November 11, 2011
Metropolitan State University of Denver
Biology prof goes buggy on DIY show
He goes by many names: Robert, Bob, “Mosquito Man,” and now “Dr. Bed Bug.”
The producers of the DIY Network’s “Disaster House” coined the latest moniker for Metro State Biology Assistant Professor Bob Hancock after he landed a spot on a segment titled “Nocturnal Nuisances.” The half-hour episode looked at what can happen when bats invade a house and bedbugs are on the loose.
Metro State Biology Assistant Professor Bob Hancock let the bedbugs loose in an episode of the DIY Network show “Disaster House.”
Hancock, who joined the Metro State faculty in 2008, is a medical entomologist who’s an authority on blood-sucking insects. He was featured in a Westword story in March on bedbugs. Hancock figures it might have been that story, along with his other media credentials, that brought him to the attention of “Disaster House.”
The show depicts real and simulated damage to a house acquired by DIY “so viewers can discover what it takes to repair some of the biggest mishaps homeowners face today,” the show’s website says.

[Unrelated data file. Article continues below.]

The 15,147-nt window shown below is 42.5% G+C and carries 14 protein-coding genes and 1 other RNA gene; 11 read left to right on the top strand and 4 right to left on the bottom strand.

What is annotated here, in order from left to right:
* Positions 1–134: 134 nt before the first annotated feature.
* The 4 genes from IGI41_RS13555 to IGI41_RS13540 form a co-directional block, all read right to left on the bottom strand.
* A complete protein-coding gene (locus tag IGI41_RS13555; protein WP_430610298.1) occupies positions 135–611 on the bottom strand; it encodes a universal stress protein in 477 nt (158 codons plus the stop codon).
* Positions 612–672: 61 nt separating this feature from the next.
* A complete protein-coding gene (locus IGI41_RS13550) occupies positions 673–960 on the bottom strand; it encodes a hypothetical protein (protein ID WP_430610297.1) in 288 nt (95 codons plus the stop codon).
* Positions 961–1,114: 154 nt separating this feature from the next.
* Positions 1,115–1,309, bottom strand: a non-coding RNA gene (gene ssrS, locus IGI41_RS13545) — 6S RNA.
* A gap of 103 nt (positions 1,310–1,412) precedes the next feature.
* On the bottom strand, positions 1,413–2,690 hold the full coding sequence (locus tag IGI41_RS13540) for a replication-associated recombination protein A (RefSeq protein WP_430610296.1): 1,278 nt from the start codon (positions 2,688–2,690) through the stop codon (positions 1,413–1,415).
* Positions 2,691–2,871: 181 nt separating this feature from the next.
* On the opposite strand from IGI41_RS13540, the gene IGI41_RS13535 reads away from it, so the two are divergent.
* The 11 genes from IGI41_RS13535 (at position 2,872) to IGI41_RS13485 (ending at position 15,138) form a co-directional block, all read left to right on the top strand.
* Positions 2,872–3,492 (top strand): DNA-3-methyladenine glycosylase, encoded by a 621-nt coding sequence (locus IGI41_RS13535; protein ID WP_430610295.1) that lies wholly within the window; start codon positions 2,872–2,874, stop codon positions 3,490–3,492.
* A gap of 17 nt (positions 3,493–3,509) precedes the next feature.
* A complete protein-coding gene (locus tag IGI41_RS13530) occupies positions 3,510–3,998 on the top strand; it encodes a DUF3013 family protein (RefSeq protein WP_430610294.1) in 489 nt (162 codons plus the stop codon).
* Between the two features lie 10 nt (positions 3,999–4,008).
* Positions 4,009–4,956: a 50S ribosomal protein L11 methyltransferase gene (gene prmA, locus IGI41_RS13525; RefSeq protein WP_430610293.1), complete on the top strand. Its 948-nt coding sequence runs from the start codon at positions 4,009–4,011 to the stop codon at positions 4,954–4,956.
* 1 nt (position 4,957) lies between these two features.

For the bat segment, the producers piled hundreds of pounds of pennies on the attic floor to simulate a buildup of guano. The pennies eventually crashed through the bedroom ceiling. “They do some creative things like that, but I didn’t think that was going to work for bedbugs,” Hancock says. “You gotta have bedbugs.”
But persuading them to use the real thing was a hard sell.
“The production staff and crew were kind of freaked out about having living bedbugs in their house, especially since it was the very first shoot of their season,” Hancock said. “They didn’t want to be exposed to bedbugs throughout three or four months of work.”
So he devised a “foolproof safety system” using only male bedbugs, 48 of them. “Males are a dead end,” he says, since they can’t lay eggs and give rise to an infestation.
Over the 10- minute segment, Hancock and host Josh Temple chat about bed bugs as the insects crawl around a bed, their movements captured by a high-tech camera. A specially trained dog named “Macaroni” is brought in to sniff out the critters and then industrial heaters are deployed to bring the temperature up to a bug-lethal 120 or so degrees. The heat treatment is, as Hancock put it, “the gold standard” of anti-bedbug weaponry.
“The segment came out…really good, really spicy.”
Read more about Hancock at success profile.